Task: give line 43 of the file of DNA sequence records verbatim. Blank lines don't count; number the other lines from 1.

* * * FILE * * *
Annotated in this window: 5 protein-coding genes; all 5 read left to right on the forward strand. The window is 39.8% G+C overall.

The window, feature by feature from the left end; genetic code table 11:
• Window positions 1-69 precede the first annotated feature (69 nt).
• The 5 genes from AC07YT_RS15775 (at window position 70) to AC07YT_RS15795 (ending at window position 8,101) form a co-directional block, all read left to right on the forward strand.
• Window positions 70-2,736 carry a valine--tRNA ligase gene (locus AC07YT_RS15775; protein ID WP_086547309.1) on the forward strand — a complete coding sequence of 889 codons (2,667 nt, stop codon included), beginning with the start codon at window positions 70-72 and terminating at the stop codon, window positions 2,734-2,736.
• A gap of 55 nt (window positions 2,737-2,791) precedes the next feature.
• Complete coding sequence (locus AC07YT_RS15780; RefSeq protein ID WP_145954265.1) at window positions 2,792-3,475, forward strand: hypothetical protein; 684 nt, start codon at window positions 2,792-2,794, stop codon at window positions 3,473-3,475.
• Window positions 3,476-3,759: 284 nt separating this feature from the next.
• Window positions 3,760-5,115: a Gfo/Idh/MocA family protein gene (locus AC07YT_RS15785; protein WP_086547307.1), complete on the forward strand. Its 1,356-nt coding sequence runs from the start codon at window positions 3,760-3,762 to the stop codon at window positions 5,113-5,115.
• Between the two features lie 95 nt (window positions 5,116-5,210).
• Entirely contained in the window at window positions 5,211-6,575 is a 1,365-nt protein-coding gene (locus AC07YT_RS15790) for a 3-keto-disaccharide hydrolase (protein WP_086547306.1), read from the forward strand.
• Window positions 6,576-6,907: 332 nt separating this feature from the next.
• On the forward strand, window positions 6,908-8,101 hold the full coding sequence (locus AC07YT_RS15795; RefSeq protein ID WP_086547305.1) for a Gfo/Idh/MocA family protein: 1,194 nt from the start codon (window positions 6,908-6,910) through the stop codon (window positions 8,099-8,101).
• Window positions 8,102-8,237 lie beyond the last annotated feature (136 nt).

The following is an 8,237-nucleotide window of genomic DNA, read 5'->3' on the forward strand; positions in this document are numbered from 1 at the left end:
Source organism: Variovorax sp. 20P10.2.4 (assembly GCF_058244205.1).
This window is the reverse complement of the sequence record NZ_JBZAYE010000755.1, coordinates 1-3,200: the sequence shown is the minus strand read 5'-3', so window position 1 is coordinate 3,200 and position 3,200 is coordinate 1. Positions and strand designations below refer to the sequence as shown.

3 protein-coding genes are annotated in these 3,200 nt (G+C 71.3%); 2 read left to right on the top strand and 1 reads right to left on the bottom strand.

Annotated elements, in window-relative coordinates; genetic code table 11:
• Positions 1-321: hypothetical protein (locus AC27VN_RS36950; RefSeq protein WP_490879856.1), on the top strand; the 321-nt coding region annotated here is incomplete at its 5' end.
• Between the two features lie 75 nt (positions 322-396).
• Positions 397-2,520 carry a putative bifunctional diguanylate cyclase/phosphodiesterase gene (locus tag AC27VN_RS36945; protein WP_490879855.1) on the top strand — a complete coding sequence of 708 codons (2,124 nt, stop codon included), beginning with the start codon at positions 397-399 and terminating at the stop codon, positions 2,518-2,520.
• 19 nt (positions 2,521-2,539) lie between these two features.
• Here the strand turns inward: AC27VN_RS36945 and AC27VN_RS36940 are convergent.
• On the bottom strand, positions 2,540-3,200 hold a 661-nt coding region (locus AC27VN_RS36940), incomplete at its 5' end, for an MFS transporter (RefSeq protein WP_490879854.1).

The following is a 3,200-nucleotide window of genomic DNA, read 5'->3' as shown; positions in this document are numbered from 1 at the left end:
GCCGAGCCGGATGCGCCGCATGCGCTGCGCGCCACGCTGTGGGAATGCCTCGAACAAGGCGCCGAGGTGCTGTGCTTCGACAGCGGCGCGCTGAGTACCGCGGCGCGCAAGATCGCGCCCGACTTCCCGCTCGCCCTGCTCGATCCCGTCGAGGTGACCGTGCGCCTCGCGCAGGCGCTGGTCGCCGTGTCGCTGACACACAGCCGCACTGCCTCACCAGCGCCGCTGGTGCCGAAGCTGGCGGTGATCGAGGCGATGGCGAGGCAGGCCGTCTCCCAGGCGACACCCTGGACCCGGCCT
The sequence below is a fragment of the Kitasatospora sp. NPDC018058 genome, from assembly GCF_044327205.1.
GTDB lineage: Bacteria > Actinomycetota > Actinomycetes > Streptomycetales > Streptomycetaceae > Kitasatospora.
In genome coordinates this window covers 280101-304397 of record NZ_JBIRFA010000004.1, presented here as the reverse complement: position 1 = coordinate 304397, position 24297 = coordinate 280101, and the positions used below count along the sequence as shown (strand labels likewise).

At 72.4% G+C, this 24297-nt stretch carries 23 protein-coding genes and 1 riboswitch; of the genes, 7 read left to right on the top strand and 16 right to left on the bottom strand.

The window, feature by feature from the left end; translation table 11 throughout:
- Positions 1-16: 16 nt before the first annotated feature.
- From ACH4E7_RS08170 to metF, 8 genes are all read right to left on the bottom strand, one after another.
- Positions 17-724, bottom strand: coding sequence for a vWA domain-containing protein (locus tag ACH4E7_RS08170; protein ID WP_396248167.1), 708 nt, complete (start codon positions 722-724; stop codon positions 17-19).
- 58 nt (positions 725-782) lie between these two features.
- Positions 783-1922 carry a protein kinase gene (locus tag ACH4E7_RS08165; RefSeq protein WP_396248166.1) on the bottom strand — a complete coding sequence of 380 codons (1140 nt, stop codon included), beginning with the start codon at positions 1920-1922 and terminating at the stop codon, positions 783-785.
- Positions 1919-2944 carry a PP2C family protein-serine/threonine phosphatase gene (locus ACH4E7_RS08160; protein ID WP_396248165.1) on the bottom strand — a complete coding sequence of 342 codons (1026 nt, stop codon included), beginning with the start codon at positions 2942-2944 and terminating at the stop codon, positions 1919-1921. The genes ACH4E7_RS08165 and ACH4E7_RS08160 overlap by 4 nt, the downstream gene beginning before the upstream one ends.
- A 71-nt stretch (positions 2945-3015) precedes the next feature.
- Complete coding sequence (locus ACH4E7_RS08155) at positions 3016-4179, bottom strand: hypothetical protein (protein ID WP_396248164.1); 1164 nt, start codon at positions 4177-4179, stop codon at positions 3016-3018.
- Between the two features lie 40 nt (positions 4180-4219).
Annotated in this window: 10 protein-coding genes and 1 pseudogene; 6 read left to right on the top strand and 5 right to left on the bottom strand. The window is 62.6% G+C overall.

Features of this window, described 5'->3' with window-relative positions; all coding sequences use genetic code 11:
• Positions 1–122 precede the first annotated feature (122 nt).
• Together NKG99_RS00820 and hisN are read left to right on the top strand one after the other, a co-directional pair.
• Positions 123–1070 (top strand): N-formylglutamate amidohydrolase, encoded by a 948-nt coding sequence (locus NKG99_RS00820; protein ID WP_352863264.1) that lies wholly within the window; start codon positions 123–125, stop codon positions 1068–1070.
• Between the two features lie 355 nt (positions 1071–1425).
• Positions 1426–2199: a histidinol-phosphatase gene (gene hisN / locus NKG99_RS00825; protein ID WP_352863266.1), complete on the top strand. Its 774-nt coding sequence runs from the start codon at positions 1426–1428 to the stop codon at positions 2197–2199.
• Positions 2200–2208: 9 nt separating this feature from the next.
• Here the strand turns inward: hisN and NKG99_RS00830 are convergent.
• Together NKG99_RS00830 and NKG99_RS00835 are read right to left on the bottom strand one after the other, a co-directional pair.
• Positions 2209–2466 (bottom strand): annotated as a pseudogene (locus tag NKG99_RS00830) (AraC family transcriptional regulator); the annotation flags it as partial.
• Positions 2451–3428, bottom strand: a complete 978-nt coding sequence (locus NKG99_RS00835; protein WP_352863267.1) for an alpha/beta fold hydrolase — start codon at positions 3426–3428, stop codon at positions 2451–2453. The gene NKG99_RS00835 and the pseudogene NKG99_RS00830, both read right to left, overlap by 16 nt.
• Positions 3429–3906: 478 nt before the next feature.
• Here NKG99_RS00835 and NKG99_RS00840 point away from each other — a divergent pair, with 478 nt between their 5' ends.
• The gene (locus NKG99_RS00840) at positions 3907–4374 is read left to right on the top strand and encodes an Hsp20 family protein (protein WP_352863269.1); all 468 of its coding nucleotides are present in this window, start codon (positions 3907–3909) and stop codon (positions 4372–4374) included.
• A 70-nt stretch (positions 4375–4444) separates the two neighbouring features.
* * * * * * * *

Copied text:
Features of this window, described 5'->3' with window-relative positions; all coding sequences use genetic code 11: